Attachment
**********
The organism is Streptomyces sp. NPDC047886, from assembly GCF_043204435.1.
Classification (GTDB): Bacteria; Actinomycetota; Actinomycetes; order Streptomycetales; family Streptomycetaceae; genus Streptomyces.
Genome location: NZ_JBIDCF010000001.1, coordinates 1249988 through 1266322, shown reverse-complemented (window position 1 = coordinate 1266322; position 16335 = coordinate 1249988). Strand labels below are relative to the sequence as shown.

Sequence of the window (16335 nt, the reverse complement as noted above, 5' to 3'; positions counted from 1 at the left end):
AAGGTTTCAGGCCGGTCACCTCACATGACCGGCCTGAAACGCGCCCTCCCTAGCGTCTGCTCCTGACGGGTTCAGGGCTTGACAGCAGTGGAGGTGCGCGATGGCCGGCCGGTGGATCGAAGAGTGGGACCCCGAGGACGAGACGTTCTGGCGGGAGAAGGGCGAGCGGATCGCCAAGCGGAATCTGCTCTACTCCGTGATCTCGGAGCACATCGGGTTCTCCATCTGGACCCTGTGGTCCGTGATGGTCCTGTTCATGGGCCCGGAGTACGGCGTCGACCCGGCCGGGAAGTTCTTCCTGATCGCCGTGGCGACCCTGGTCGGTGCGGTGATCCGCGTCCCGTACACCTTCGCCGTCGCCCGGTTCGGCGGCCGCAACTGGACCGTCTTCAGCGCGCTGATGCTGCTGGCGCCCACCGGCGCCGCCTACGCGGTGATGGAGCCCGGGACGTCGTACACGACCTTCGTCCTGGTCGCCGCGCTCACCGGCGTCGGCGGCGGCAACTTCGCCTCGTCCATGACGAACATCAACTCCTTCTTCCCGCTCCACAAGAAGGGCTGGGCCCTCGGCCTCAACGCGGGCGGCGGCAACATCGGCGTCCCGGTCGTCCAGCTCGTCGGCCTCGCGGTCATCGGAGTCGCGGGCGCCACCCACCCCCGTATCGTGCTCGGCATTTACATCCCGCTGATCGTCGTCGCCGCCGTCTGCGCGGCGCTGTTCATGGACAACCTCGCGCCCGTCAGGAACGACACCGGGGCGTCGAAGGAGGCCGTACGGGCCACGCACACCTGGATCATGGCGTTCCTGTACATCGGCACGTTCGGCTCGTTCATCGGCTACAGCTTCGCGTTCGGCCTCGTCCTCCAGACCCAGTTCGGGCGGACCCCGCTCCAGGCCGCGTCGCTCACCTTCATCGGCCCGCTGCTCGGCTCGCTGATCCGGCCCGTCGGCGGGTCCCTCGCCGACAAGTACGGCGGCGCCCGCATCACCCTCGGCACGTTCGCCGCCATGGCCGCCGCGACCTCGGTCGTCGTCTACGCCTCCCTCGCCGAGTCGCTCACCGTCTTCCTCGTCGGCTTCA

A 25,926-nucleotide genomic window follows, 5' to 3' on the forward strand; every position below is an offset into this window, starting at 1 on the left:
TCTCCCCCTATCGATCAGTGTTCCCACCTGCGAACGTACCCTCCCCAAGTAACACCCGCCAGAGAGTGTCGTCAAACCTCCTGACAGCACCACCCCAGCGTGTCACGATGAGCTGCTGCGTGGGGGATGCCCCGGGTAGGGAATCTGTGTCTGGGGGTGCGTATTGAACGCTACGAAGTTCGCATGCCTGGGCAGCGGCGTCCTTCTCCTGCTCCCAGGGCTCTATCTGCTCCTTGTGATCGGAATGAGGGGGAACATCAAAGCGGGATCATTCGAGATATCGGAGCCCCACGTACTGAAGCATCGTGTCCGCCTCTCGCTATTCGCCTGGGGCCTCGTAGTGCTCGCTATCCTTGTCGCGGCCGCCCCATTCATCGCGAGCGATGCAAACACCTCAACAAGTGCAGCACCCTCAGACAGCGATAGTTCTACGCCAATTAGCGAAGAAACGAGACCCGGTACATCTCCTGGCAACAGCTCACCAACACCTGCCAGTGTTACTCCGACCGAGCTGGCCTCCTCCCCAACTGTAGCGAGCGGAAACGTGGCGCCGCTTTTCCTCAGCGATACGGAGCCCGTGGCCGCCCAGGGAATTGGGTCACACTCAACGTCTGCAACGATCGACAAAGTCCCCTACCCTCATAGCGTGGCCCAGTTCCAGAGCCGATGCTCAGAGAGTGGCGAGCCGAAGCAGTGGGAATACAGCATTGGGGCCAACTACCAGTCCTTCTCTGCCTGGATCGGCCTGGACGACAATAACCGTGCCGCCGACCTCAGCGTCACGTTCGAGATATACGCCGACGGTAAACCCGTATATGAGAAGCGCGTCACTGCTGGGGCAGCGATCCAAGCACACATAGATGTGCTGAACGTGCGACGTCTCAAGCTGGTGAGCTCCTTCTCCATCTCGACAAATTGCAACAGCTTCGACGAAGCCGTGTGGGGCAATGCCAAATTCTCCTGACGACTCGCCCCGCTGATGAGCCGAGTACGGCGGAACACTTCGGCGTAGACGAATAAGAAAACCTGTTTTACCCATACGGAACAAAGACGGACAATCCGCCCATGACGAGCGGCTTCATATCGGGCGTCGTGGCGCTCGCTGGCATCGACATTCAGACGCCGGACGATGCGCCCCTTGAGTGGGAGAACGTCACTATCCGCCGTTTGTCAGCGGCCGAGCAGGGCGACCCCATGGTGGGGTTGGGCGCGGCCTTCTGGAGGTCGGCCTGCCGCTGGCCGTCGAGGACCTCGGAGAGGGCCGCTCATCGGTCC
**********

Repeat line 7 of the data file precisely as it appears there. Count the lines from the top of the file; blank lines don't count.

TCTCCCCCTATCGATCAGTGTTCCCACCTGCGAACGTACCCTCCCCAAGTAACACCCGCCAGAGAGTGTCGTCAAACCTCCTGACAGCACCACCCCAGCGTGTCACGATGAGCTGCTGCGTGGGGGATGCCCCGGGTAGGGAATCTGTGTCTGGGGGTGCGTATTGAACGCTACGAAGTTCGCATGCCTGGGCAGCGGCGTCCTTCTCCTGCTCCCAGGGCTCTATCTGCTCCTTGTGATCGGAATGAGGGGGAACATCAAAGCGGGATCATTCGAGATATCGGAGCCCCACGTACTGAAGCATCGTGTCCGCCTCTCGCTATTCGCCTGGGGCCTCGTAGTGCTCGCTATCCTTGTCGCGGCCGCCCCATTCATCGCGAGCGATGCAAACACCTCAACAAGTGCAGCACCCTCAGACAGCGATAGTTCTACGCCAATTAGCGAAGAAACGAGACCCGGTACATCTCCTGGCAACAGCTCACCAACACCTGCCAGTGTTACTCCGACCGAGCTGGCCTCCTCCCCAACTGTAGCGAGCGGAAACGTGGCGCCGCTTTTCCTCAGCGATACGGAGCCCGTGGCCGCCCAGGGAATTGGGTCACACTCAACGTCTGCAACGATCGACAAAGTCCCCTACCCTCATAGCGTGGCCCAGTTCCAGAGCCGATGCTCAGAGAGTGGCGAGCCGAAGCAGTGGGAATACAGCATTGGGGCCAACTACCAGTCCTTCTCTGCCTGGATCGGCCTGGACGACAATAACCGTGCCGCCGACCTCAGCGTCACGTTCGAGATATACGCCGACGGTAAACCCGTATATGAGAAGCGCGTCACTGCTGGGGCAGCGATCCAAGCACACATAGATGTGCTGAACGTGCGACGTCTCAAGCTGGTGAGCTCCTTCTCCATCTCGACAAATTGCAACAGCTTCGACGAAGCCGTGTGGGGCAATGCCAAATTCTCCTGACGACTCGCCCCGCTGATGAGCCGAGTACGGCGGAACACTTCGGCGTAGACGAATAAGAAAACCTGTTTTACCCATACGGAACAAAGACGGACAATCCGCCCATGACGAGCGGCTTCATATCGGGCGTCGTGGCGCTCGCTGGCATCGACATTCAGACGCCGGACGATGCGCCCCTTGAGTGGGAGAACGTCACTATCCGCCGTTTGTCAGCGGCCGAGCAGGGCGACCCCATGGTGGGGTTGGGCGCGGCCTTCTGGAGGTCGGCCTGCCGCTGGCCGTCGAGGACCTCGGAGAGGGCCGCTCATCGGTCC